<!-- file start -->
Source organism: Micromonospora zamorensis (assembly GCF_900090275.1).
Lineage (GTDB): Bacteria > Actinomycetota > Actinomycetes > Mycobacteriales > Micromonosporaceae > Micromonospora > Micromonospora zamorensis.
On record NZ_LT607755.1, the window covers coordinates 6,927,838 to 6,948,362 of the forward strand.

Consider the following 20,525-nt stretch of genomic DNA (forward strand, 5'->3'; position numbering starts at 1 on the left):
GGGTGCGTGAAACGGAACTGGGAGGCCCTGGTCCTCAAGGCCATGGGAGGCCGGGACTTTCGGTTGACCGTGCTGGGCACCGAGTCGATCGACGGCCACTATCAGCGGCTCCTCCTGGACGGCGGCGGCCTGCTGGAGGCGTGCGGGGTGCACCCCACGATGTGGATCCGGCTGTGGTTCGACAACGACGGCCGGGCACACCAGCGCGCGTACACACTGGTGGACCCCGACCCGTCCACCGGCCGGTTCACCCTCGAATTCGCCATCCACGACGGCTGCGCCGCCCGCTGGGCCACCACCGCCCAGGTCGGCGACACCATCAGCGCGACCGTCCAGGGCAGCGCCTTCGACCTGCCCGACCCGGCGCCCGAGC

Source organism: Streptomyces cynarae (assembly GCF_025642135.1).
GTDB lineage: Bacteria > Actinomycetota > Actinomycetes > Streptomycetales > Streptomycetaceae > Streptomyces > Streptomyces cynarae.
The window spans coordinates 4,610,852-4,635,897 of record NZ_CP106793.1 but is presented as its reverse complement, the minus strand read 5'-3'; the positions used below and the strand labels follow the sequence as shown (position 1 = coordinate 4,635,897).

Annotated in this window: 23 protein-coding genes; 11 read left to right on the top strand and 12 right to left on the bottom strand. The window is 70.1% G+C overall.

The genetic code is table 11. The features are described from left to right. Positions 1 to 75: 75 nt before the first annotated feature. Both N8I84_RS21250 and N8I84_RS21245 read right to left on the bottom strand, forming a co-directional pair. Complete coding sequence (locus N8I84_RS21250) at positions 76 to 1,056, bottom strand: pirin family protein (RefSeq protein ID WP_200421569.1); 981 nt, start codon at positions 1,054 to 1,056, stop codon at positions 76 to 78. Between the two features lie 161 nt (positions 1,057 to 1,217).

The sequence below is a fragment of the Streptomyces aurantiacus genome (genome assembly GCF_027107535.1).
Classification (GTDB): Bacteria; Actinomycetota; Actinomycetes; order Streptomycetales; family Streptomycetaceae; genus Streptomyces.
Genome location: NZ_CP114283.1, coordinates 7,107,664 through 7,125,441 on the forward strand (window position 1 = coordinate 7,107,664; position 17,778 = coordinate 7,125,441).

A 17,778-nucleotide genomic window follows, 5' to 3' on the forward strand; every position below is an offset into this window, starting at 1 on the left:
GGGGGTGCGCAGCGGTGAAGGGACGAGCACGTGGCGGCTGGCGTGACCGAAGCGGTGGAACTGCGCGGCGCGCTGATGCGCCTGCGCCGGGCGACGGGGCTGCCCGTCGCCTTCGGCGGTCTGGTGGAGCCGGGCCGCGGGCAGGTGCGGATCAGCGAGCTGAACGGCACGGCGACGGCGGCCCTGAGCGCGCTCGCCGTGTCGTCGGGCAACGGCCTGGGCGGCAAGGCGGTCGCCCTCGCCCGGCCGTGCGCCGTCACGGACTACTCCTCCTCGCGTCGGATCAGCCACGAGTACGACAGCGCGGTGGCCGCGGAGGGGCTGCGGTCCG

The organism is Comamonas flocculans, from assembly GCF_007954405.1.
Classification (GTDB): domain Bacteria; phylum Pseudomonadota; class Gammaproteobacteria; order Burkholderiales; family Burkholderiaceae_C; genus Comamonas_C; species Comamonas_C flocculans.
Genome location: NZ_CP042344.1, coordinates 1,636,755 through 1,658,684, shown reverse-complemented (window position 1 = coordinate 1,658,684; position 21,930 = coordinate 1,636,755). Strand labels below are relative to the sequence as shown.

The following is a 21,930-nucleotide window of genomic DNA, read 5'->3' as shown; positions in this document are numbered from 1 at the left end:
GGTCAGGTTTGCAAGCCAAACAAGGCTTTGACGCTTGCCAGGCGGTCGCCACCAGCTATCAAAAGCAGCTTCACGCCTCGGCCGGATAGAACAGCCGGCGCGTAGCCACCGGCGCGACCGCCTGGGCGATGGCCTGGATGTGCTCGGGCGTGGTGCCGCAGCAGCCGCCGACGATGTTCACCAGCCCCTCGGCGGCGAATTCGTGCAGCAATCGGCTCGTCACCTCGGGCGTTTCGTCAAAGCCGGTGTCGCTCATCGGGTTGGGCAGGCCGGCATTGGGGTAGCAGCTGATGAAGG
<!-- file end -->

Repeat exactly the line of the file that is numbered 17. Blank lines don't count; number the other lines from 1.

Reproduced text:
Classification (GTDB): domain Bacteria; phylum Pseudomonadota; class Gammaproteobacteria; order Burkholderiales; family Burkholderiaceae_C; genus Comamonas_C; species Comamonas_C flocculans.